Mo. Education Officials Replace Common Core


Missouri became the latest state to adopt a new set of education benchmarks to replace the national Common Core standards, ditching the benchmarks Tuesday following conservative backlash.

The State Board of Education approved new goals for what children from kindergarten through 12th grade should learn not only in math and English, which the Common Core covers, but also social studies and science. Major changes include more emphasis on research in language arts and reorganizing math benchmarks for kindergarten through second grade, according to the Department of Elementary and Secondary Education. The learning goals also include cursive writing for elementary school students.

It’s up to schools to develop curriculum that follows the new standards, which will take effect next school year.

Leaving behind the Common Core standards, which describe what students should know after completing each grade and were initially adopted by a majority of U.S. states, was spurred by state lawmakers who two years ago required the state board to adopt new standards. While critics around the country say the standards, particularly objectives for math, can be too complicated and difficult to understand, much of the opposition in Missouri centered on concern that the standards were adopted without enough local input.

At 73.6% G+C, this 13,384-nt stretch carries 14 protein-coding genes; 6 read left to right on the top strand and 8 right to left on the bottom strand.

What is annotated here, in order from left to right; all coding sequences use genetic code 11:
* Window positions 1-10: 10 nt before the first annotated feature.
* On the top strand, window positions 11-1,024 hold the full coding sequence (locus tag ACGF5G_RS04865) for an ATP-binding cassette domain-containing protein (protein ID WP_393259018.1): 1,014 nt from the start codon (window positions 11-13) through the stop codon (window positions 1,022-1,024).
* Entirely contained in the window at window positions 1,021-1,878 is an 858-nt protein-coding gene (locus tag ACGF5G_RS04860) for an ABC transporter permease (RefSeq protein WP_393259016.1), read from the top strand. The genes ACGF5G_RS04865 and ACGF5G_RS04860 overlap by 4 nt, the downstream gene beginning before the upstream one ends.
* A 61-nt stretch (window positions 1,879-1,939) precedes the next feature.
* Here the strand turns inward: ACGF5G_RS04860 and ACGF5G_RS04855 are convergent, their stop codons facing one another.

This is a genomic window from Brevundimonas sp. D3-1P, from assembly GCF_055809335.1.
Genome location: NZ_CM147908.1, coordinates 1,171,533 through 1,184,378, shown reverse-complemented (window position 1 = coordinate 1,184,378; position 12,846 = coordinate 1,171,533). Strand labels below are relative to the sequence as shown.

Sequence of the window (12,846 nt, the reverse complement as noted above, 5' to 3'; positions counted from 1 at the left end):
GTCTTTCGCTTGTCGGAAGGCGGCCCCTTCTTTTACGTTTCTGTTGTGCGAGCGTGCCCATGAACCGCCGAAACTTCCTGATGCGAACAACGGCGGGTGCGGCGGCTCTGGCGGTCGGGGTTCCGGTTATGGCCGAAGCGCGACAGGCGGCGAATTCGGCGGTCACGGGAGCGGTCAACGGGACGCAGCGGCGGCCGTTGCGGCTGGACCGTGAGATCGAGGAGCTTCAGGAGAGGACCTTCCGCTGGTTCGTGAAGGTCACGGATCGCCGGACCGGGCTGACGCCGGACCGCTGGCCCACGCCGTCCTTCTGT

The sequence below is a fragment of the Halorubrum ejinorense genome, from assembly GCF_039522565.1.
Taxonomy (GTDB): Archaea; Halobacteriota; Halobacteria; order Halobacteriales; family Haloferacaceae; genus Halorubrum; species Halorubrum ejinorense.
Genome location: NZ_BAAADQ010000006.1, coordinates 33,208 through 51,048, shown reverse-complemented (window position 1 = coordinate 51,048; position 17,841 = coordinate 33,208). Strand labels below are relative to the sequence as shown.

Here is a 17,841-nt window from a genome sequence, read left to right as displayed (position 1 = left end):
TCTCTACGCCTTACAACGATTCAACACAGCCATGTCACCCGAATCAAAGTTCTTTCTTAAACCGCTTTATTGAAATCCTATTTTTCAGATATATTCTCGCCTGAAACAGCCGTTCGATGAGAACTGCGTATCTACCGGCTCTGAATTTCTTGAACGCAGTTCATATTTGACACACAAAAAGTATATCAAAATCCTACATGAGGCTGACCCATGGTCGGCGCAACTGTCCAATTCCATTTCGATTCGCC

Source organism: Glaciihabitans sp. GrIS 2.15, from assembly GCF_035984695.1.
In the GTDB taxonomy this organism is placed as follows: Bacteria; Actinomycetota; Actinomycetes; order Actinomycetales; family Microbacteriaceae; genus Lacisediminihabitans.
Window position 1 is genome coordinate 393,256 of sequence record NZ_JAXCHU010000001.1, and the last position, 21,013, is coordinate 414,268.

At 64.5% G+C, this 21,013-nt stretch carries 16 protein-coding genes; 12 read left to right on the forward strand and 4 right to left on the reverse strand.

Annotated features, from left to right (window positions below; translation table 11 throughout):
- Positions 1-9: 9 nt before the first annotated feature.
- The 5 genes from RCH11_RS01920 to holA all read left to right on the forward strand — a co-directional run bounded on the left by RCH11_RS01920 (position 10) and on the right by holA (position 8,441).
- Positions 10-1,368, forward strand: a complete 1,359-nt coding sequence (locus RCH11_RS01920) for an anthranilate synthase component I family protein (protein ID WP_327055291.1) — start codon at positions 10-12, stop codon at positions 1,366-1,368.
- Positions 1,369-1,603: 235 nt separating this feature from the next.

The changes, proposed by panels of teachers and parents who reviewed Missouri’s learning goals and heard from more than 3,600 lawmakers, educators and academic researchers, were lauded Tuesday by board members.

“Whether they agree or disagree with the outcome, it was a true participatory process,” said board member Joe Driskill, who had questioned whether the new math standards are specific and rigorous enough. “It has produced something that is uniquely Missourian.”
The involvement of Missouri teachers stood out to Rep. David Wood, R-Versailles, chairman of a legislative committee on education. He said it’s time to accept the new standards, adding that “there are some people that will not be satisfied, no matter what.”

While Anne Gassel, a leader of the Missouri Coalition Against Common Core who also worked on the middle and high school math panel, believes the new standards are an improvement, she has quibbles. The English standards still are similar to Common Core, she said, and the final product is too different from what work groups had recommended that the board adopt.

“Whether they’re the same as Common Core or not was not what was really critical to us,” Gassel said. “What was critical to us was that there was a process in place that would allow the state to set its own standards.”

Missouri Association of School Administrators spokesman David Luther said consistent standards are needed.

“It’s just incredibly difficult for districts to meet the educational needs of students when the targets are ever-changing,” Luther said. “In that regard, we feel like this is a step in right direction.”

The state’s next step is to develop tests that match the new learning objectives, on which students won’t be tested until spring of 2018.

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